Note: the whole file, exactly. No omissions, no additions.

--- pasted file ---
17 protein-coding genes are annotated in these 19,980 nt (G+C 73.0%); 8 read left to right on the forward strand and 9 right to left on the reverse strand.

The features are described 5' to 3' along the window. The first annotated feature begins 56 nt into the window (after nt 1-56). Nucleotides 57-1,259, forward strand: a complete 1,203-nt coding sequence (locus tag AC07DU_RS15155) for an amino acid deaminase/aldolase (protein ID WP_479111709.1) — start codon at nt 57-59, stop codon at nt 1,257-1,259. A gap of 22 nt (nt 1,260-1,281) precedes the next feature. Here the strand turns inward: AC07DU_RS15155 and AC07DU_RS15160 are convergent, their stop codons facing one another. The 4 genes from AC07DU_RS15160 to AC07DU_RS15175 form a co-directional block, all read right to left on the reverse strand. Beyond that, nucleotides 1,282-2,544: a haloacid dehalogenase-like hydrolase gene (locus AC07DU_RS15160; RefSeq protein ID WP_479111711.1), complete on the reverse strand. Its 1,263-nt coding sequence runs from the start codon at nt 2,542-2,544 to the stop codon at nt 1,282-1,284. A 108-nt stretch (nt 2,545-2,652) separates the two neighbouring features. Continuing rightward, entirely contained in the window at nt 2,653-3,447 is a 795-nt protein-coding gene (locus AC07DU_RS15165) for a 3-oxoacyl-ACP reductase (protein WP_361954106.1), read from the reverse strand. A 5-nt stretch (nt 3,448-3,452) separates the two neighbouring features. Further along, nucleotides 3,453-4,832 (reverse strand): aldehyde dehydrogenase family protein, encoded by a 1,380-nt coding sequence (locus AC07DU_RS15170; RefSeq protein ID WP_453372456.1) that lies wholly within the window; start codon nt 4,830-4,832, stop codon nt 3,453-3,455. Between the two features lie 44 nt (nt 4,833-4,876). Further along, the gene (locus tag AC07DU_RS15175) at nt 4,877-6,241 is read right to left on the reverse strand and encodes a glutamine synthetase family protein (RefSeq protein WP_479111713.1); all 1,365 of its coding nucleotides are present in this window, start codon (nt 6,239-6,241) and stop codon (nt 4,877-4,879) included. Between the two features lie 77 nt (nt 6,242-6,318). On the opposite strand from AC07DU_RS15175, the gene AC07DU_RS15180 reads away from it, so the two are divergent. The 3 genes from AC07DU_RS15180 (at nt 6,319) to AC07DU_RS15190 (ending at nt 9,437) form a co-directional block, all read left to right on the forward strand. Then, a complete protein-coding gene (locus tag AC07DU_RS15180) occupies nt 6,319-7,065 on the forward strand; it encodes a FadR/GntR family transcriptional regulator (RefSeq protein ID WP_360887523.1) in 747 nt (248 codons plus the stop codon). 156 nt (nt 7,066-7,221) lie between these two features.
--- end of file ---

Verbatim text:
17 protein-coding genes are annotated in these 19,980 nt (G+C 73.0%); 8 read left to right on the forward strand and 9 right to left on the reverse strand.

The features are described 5' to 3' along the window. The first annotated feature begins 56 nt into the window (after nt 1-56). Nucleotides 57-1,259, forward strand: a complete 1,203-nt coding sequence (locus tag AC07DU_RS15155) for an amino acid deaminase/aldolase (protein ID WP_479111709.1) — start codon at nt 57-59, stop codon at nt 1,257-1,259. A gap of 22 nt (nt 1,260-1,281) precedes the next feature. Here the strand turns inward: AC07DU_RS15155 and AC07DU_RS15160 are convergent, their stop codons facing one another. The 4 genes from AC07DU_RS15160 to AC07DU_RS15175 form a co-directional block, all read right to left on the reverse strand. Beyond that, nucleotides 1,282-2,544: a haloacid dehalogenase-like hydrolase gene (locus AC07DU_RS15160; RefSeq protein ID WP_479111711.1), complete on the reverse strand. Its 1,263-nt coding sequence runs from the start codon at nt 2,542-2,544 to the stop codon at nt 1,282-1,284. A 108-nt stretch (nt 2,545-2,652) separates the two neighbouring features. Continuing rightward, entirely contained in the window at nt 2,653-3,447 is a 795-nt protein-coding gene (locus AC07DU_RS15165) for a 3-oxoacyl-ACP reductase (protein WP_361954106.1), read from the reverse strand. A 5-nt stretch (nt 3,448-3,452) separates the two neighbouring features. Further along, nucleotides 3,453-4,832 (reverse strand): aldehyde dehydrogenase family protein, encoded by a 1,380-nt coding sequence (locus AC07DU_RS15170; RefSeq protein ID WP_453372456.1) that lies wholly within the window; start codon nt 4,830-4,832, stop codon nt 3,453-3,455. Between the two features lie 44 nt (nt 4,833-4,876). Further along, the gene (locus tag AC07DU_RS15175) at nt 4,877-6,241 is read right to left on the reverse strand and encodes a glutamine synthetase family protein (RefSeq protein WP_479111713.1); all 1,365 of its coding nucleotides are present in this window, start codon (nt 6,239-6,241) and stop codon (nt 4,877-4,879) included. Between the two features lie 77 nt (nt 6,242-6,318). On the opposite strand from AC07DU_RS15175, the gene AC07DU_RS15180 reads away from it, so the two are divergent. The 3 genes from AC07DU_RS15180 (at nt 6,319) to AC07DU_RS15190 (ending at nt 9,437) form a co-directional block, all read left to right on the forward strand. Then, a complete protein-coding gene (locus tag AC07DU_RS15180) occupies nt 6,319-7,065 on the forward strand; it encodes a FadR/GntR family transcriptional regulator (RefSeq protein ID WP_360887523.1) in 747 nt (248 codons plus the stop codon). 156 nt (nt 7,066-7,221) lie between these two features.